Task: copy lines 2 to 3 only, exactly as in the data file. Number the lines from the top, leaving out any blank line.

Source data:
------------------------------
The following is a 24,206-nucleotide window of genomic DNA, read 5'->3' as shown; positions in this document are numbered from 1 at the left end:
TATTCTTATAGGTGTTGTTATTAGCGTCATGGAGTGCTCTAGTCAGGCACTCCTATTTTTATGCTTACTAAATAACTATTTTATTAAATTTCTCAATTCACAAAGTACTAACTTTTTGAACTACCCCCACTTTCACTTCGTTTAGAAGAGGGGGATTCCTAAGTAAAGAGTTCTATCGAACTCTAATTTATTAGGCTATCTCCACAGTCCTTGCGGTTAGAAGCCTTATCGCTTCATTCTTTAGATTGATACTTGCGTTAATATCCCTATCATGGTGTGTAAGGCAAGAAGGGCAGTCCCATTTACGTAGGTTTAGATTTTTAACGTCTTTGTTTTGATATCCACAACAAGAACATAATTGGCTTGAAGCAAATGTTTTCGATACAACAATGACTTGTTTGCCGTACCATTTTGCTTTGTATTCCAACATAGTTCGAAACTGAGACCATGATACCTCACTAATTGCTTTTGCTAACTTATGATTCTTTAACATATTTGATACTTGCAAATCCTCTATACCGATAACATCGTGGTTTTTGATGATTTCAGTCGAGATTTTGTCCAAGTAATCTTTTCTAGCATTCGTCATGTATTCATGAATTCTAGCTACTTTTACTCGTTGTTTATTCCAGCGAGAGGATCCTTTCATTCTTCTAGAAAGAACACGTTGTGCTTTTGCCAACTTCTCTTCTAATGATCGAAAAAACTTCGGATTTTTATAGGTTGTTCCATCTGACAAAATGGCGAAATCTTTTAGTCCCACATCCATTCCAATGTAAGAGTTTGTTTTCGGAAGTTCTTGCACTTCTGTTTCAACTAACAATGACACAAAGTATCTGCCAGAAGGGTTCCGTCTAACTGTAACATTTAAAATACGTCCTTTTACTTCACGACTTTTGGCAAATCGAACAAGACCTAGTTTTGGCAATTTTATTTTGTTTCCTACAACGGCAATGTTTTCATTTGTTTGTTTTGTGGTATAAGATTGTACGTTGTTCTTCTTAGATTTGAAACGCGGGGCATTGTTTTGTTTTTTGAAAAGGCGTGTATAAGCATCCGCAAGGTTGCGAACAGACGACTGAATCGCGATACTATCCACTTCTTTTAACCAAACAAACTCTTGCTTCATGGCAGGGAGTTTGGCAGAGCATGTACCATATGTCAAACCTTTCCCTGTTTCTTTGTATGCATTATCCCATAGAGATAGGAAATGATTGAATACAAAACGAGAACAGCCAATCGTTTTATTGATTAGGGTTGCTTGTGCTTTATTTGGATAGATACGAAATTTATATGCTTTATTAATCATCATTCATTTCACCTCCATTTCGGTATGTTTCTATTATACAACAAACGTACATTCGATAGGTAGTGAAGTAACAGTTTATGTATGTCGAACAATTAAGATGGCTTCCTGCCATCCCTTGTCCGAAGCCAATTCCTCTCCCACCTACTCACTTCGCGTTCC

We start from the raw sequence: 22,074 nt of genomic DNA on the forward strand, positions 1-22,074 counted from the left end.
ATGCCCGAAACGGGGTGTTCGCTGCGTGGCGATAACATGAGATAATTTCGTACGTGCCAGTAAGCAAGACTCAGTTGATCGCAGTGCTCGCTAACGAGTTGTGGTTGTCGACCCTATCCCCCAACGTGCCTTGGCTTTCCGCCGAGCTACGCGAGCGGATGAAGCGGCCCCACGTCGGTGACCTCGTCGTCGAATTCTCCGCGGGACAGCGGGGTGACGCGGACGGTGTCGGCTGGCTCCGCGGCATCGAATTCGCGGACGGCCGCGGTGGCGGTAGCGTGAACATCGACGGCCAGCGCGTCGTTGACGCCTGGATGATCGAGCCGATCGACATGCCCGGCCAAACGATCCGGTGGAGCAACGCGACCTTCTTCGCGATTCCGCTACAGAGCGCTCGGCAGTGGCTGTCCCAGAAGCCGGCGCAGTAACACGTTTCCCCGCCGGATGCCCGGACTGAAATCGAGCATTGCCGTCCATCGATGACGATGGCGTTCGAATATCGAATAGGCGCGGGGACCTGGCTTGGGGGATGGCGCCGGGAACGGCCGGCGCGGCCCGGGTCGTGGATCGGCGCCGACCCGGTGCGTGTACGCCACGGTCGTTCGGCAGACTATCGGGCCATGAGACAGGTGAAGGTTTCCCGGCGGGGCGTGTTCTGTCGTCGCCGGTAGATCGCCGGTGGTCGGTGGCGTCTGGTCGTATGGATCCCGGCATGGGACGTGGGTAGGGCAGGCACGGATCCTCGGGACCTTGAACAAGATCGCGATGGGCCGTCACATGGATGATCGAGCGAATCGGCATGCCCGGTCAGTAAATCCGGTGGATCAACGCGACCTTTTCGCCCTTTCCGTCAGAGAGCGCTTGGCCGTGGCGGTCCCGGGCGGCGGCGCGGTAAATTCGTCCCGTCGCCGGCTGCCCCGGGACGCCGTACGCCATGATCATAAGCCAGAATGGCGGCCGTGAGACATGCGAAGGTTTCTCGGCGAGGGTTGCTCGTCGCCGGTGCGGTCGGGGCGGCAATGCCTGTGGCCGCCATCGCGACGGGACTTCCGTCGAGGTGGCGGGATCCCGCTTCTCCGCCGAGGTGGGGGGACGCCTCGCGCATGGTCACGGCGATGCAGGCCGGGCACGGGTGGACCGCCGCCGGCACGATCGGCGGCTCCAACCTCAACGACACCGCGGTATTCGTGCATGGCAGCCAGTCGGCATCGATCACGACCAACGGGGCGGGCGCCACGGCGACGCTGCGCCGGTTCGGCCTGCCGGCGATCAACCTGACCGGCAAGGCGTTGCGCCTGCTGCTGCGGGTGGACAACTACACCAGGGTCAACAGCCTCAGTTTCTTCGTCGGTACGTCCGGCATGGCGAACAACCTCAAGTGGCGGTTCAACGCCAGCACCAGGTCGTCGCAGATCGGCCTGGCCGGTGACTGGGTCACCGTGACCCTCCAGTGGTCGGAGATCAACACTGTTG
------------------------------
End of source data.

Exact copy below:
TATTCTTATAGGTGTTGTTATTAGCGTCATGGAGTGCTCTAGTCAGGCACTCCTATTTTTATGCTTACTAAATAACTATTTTATTAAATTTCTCAATTCACAAAGTACTAACTTTTTGAACTACCCCCACTTTCACTTCGTTTAGAAGAGGGGGATTCCTAAGTAAAGAGTTCTATCGAACTCTAATTTATTAGGCTATCTCCACAGTCCTTGCGGTTAGAAGCCTTATCGCTTCATTCTTTAGATTGATACTTGCGTTAATATCCCTATCATGGTGTGTAAGGCAAGAAGGGCAGTCCCATTTACGTAGGTTTAGATTTTTAACGTCTTTGTTTTGATATCCACAACAAGAACATAATTGGCTTGAAGCAAATGTTTTCGATACAACAATGACTTGTTTGCCGTACCATTTTGCTTTGTATTCCAACATAGTTCGAAACTGAGACCATGATACCTCACTAATTGCTTTTGCTAACTTATGATTCTTTAACATATTTGATACTTGCAAATCCTCTATACCGATAACATCGTGGTTTTTGATGATTTCAGTCGAGATTTTGTCCAAGTAATCTTTTCTAGCATTCGTCATGTATTCATGAATTCTAGCTACTTTTACTCGTTGTTTATTCCAGCGAGAGGATCCTTTCATTCTTCTAGAAAGAACACGTTGTGCTTTTGCCAACTTCTCTTCTAATGATCGAAAAAACTTCGGATTTTTATAGGTTGTTCCATCTGACAAAATGGCGAAATCTTTTAGTCCCACATCCATTCCAATGTAAGAGTTTGTTTTCGGAAGTTCTTGCACTTCTGTTTCAACTAACAATGACACAAAGTATCTGCCAGAAGGGTTCCGTCTAACTGTAACATTTAAAATACGTCCTTTTACTTCACGACTTTTGGCAAATCGAACAAGACCTAGTTTTGGCAATTTTATTTTGTTTCCTACAACGGCAATGTTTTCATTTGTTTGTTTTGTGGTATAAGATTGTACGTTGTTCTTCTTAGATTTGAAACGCGGGGCATTGTTTTGTTTTTTGAAAAGGCGTGTATAAGCATCCGCAAGGTTGCGAACAGACGACTGAATCGCGATACTATCCACTTCTTTTAACCAAACAAACTCTTGCTTCATGGCAGGGAGTTTGGCAGAGCATGTACCATATGTCAAACCTTTCCCTGTTTCTTTGTATGCATTATCCCATAGAGATAGGAAATGATTGAATACAAAACGAGAACAGCCAATCGTTTTATTGATTAGGGTTGCTTGTGCTTTATTTGGATAGATACGAAATTTATATGCTTTATTAATCATCATTCATTTCACCTCCATTTCGGTATGTTTCTATTATACAACAAACGTACATTCGATAGGTAGTGAAGTAACAGTTTATGTATGTCGAACAATTAAGATGGCTTCCTGCCATCCCTTGTCCGAAGCCAATTCCTCTCCCACCTACTCACTTCGCGTTCC

We start from the raw sequence: 22,074 nt of genomic DNA on the forward strand, positions 1-22,074 counted from the left end.